The Da Vinci Code
By Devin D. O’Leary
The Da Vinci Code
Directed by Ron Howard
Cast: Tom Hanks, Audrey Tautou, Ian McKellen
Columbia Pictures wasn’t in any big hurry to screen The Da Vinci Code for critics. The film didn’t even make its debut at the Cannes Film Festival until the middle of last week, a mere couple of days before its massive worldwide opening. Mixed review from audiences at Cannes fueled speculation that Columbia didn’t want bad press leaking out before the opening, but the simple fact of the matter is that The Da Vinci Code is this summer’s guaranteed box office champion. Who needs publicity when you’re adapting one of the hottest books ever published? If everyone who picked up the novel (some 40 million people and counting) comes to the theater to buy a ticket, you’ve got a certified blockbuster. Add in all the people too lazy to actually sit down and read a book, and you’ve got one of the biggest films in box office history. So who needs reviews? Clearly not the audience for The Da Vinci Code. Here’s one anyway.
Despite all the controversy, Dan Brown’s mega-selling novel isn’t particularly clever or exceptionally original. Any criticism leveled at the film can, more or less, be traced back to the source material. Fans will natter about what made it onto the movie screen and what didn’t. Newcomers will scratch their heads at the concept of sacred feminine symbolism as it relates to one of the Italian Renaissance’s most prolific polymaths. And Dan Brown will continue to roll around in his money-filled swimming pool.
Tom Hanks stars as Brown’s hero, Harvard symbologist Robert Langdon. While “Harvard symbologist” doesn’t pack quite the excitement value of, say, “international superspy,” it works just fine in the context of this story. While in Paris signing copies of his new book, Langdon is asked by the local police to look into the murder of a curator at the famed Louvre Museum. The investigation leads Langdon, in a roundabout way, on a globe-hopping treasure hunt for nothing less than the Holy Grail.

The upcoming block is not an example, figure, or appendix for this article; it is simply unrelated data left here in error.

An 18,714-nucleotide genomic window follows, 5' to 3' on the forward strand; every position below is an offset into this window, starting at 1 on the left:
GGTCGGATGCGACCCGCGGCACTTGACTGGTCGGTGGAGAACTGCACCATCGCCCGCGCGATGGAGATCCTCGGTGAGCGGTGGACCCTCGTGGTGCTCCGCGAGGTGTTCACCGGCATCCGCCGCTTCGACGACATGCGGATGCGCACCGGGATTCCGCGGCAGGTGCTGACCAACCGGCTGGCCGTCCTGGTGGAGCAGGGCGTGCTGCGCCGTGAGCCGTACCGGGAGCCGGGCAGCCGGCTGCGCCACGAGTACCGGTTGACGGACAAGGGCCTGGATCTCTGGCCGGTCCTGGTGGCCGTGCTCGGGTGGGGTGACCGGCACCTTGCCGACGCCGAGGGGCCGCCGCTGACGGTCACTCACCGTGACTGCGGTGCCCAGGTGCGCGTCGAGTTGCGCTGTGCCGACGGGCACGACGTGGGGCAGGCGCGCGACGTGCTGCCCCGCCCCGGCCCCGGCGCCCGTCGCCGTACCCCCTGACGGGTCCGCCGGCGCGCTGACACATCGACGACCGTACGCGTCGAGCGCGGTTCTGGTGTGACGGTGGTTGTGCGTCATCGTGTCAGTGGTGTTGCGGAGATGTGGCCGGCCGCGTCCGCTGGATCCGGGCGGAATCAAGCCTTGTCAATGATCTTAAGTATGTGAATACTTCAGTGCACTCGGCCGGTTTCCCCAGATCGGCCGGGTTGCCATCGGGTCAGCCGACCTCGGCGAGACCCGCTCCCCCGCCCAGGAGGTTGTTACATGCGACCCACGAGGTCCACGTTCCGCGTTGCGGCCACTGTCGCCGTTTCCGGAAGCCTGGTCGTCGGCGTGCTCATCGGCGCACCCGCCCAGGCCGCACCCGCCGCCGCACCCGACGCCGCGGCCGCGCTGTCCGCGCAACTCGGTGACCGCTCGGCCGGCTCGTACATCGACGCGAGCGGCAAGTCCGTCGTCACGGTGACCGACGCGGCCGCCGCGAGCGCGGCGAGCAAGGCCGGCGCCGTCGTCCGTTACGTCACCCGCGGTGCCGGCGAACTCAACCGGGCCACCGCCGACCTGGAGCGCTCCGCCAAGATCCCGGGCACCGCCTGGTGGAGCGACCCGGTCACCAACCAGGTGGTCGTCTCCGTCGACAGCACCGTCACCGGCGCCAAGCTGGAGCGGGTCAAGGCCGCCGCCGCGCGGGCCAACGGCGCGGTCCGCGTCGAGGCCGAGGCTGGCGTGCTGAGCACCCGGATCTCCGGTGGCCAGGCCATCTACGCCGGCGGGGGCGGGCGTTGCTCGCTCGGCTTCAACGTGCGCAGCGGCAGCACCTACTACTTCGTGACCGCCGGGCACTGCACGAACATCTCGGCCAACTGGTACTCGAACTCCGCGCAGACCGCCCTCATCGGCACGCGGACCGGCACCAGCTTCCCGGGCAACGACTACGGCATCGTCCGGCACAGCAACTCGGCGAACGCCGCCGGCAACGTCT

Like the book, The Da Vinci Code is little more than a brainy treasure hunt with Langdon deciphering one preposterously complex clue, only to travel to another location for yet another preposterously complex clue, which leads to ... well, you know the drill. It’s a little like watching someone work out the New York Times crossword puzzle--with the addition of a murderous monk who will kill you if you get one of the answers wrong.
As summertime thrillers go, The Da Vinci Code works just fine. The tension mounts well, the budget shows up on screen and the cast seems appropriate. Audrey Tautou (Amélie) plays Hanks’ doe-eyed sidekick. Ian McKellen (The X-Men) adds some color as a flamboyant history expert. Paul Bettany (A Beautiful Mind) is properly menacing as that murderous monk. Jean Reno (The Pink Panther) shows up as--what else?--a French cop. (I swear, if I ever go to Paris and meet a cop who is not Jean Reno, I’m gonna be sorely disappointed.) And, for a guy whose job it is to stare at works of art and look thoughtful, Hanks manages to generate some moderate charisma.
As expected, the settings are quite pretty, offering us lots of classy views of European art and architecture. Ron Howard, often a mediocre director (I offer How the Grinch Stole Christmas as Exhibit A), directs with a bit more effort than he’s shown in the past. Some critics have noted that this Da Vinci is a dark and often glum journey. Frankly, I appreciate the fact that Howard was able to add a little grit to the proceedings.
As in Brown’s original, the story doesn’t progress so much as move from one set piece to the next. The “big secret” that everyone in the film is knocking each other off to either expose or keep hidden is pretty old hat. Everyone knows the speculative religious theory at the heart of it all, and not even the Pope himself is worked up enough to consider condemning the film. Still, the film builds a convincing argument for conspiracy and sticks with it through to the end. My only major complaint is a particularly unmotivated about-face by one major character that seems even more unrealistic on screen than in the book. Even so, the script by Akiva Goldsman (A Beautiful Mind, Batman & Robin) strips away many of Brown’s gabbier passages in favor of some good, old-fashioned running, shooting and narrowly escaping.
If you like your biblical history with a bit more action, rent Raiders of the Lost Ark. If you like your summertime blockbusters infused with all the intellectual thrill of the Daily Word Jumble, then The Da Vinci Code has got you covered.
All Through the Night at KiMo Theatre
1941 film starring Humphrey Bogart in which a Broadway gambler Gloves Donahue wants to find who killed the baker of his favorite cheesecake.
Burros at National Hispanic Cultural Center
Easy Rider at KiMo TheatreMore Recommended Events ››